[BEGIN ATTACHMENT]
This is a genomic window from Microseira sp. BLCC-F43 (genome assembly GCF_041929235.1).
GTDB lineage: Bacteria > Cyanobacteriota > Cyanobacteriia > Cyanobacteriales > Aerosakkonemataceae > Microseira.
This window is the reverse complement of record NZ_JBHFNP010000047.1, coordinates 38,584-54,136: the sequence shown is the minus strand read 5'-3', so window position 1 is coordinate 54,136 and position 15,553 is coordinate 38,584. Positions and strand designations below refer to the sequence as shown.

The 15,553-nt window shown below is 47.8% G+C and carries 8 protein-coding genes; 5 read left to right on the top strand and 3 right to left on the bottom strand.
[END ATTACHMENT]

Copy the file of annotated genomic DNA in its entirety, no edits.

This is a genomic window from Microseira sp. BLCC-F43 (genome assembly GCF_041929235.1).
GTDB lineage: Bacteria > Cyanobacteriota > Cyanobacteriia > Cyanobacteriales > Aerosakkonemataceae > Microseira.
This window is the reverse complement of record NZ_JBHFNP010000047.1, coordinates 38,584-54,136: the sequence shown is the minus strand read 5'-3', so window position 1 is coordinate 54,136 and position 15,553 is coordinate 38,584. Positions and strand designations below refer to the sequence as shown.

The 15,553-nt window shown below is 47.8% G+C and carries 8 protein-coding genes; 5 read left to right on the top strand and 3 right to left on the bottom strand.